When he finds a favorite setting, he studies the variations in appearance through the seasons.  He is there in early Spring as migratory wildfowl appear in the Tidewater marshes and young maples green up along Little Stony Creek in the national forest in Giles County.  He watches as lush summer moves into the colors of autumn along the Maury River at Goshen Pass, as rhododendron blossoms fall to the ground at Grayson Highlands State Park in Southwest Virginia, and when an early snow enhances fall foliage on Afton Mountain near Waynesboro. 

Patience and persistence result in capturing the ordinarily dull-gray rocks of Raven’s Roost on the Blue Ridge Parkway when they are suddenly gold-struck by the setting sun.  His camera lens is already focused on an osprey when it swoops down to pluck a fish from the waters of the Potomac River.  And he is present at water’s edge, camera on tripod, as the day fades to dusk, the last breeze subsides, and only streaks of shimmering light remain—a last loving touch on the face of a lake.

Sometimes – many times—a scene never develops the way Ben anticipates, and hopes.  Other times, in fact, something wonderful happens, and there is a serendipitous splashdown of two ducks on Pope’s Creek, or dramatic shafts of sunlight break through clouds and light up farms in the Shenandoah Valley. 

Such moments when the stars align and everything is right, there is the click of a camera shutter.  A beautiful moment in time has been preserved.
The Panoramas

Viewing an entire collection of images of Virginia’s natural beauty in panoramic formatting can create an interesting experience for the person who flips the pages.  All of the photographs are almost three times as wide as they are high.  Some of Virginia’s topography is a natural for photographs in this format.  The linear lay of the mountain ranges interspersed with river valleys is dramatic in wide horizontal formatting, emphasizing the fading of the stacked-up mountains ranges from dark green in the foreground to dusty teals at midrange to misty blue-grays on the horizon.  A country road angling off into the distance along a rail fence comprises another obvious panoramic composition.  Bucolic pasturelands and fields folded into the rolling countryside, two ducks leaving a long wake as they paddle along a shorefront, expansive salt marshes and long stretches of coastal beaches—all are examples of Virginia scenery that adapt well to panoramic composition.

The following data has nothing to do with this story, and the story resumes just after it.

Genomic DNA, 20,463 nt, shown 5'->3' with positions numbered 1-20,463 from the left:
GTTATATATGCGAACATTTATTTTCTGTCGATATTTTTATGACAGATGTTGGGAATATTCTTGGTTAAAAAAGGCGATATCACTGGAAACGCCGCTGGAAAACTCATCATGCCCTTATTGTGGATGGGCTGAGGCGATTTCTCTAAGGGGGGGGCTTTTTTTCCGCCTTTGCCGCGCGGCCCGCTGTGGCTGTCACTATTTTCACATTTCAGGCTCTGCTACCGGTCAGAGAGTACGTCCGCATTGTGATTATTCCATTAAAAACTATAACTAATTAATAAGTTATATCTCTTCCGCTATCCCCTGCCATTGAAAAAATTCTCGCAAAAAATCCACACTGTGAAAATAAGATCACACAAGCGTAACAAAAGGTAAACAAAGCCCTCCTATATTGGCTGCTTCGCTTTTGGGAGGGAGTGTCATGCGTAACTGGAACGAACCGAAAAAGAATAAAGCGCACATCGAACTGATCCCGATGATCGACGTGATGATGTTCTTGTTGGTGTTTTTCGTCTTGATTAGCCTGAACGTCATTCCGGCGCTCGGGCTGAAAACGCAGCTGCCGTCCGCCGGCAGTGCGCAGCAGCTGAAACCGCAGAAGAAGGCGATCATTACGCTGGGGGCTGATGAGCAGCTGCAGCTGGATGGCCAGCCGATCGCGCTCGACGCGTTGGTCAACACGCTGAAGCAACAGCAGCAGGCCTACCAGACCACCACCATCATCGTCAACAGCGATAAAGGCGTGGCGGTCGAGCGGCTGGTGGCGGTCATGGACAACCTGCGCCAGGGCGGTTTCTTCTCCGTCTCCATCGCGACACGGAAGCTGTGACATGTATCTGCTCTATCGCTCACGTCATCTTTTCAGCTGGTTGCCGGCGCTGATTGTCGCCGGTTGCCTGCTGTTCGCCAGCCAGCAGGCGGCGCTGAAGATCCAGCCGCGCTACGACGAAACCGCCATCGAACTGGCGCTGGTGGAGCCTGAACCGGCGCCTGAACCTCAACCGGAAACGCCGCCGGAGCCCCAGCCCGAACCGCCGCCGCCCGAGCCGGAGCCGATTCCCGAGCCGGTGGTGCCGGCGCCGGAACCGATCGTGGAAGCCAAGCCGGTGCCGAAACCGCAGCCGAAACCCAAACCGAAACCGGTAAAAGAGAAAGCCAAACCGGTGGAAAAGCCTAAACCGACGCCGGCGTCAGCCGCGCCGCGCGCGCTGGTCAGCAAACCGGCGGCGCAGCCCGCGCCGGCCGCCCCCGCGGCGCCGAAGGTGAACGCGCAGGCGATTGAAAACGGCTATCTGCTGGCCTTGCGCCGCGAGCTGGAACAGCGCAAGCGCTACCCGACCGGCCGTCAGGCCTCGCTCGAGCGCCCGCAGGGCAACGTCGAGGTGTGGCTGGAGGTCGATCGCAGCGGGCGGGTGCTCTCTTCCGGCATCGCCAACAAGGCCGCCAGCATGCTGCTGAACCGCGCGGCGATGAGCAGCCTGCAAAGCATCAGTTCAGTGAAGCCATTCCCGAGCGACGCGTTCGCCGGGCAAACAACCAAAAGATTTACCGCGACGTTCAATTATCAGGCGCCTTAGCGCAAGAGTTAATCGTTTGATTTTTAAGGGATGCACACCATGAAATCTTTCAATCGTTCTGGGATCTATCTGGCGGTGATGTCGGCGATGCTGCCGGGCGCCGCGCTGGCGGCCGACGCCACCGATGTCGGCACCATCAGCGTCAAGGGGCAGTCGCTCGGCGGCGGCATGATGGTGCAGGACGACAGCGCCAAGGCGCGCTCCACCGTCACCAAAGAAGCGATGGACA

Other settings, however, may not appear to lend themselves to panoramic formatting.  Waterfalls, stands of tall conifers rising out of the mist, an impressive rock cliff—these scenes often suggest a more average photographic format, perhaps even a vertical image.  Photography becomes art, though, when the photographer observes the rosy glow of early morning light on Nelson County mountains and stops to consider the possibilities.  The colors are reflected back in a mirror image on a lake—perfect, with judicious cropping, for a Greenberg panoramic. Likewise, a shot of a maple shedding its red leaves on Earlysville Road in Albemarle County is composed so that only the bottom foliage of the maple remains in the image, and the eye is naturally drawn to the stunning elongated carpet of brilliant fall leaves on the ground.  Waterfalls, often photographed vertically, create new interest in a panorama such as Upper Cascades on Little Stony Creek, an image that emphasizes the softness of flowing water over stark, angular layers of rock shelves. Sometimes, what is vertical in a sweeping panorama is what draws the eye – a lone heron on the James River stark against the blue-gray mist of pre-dawn, for example.  Eastern Shore row houses, colorful against softer greens, grays and browns of the tree line behind them.  A solitary hiker crossing a woodland bridge.

The compositions are fodder for young art students who are studying what makes a photograph work.  In creating panoramas, Ben makes use of various elements that lead the eye back into the scene—the S curve of a back road, a rolling hillside outlined by yellow sidelight, a silhouetted pier creating a diagonal line toward a setting sun on the horizon—all expertly framed in the camera and cropped for the panorama.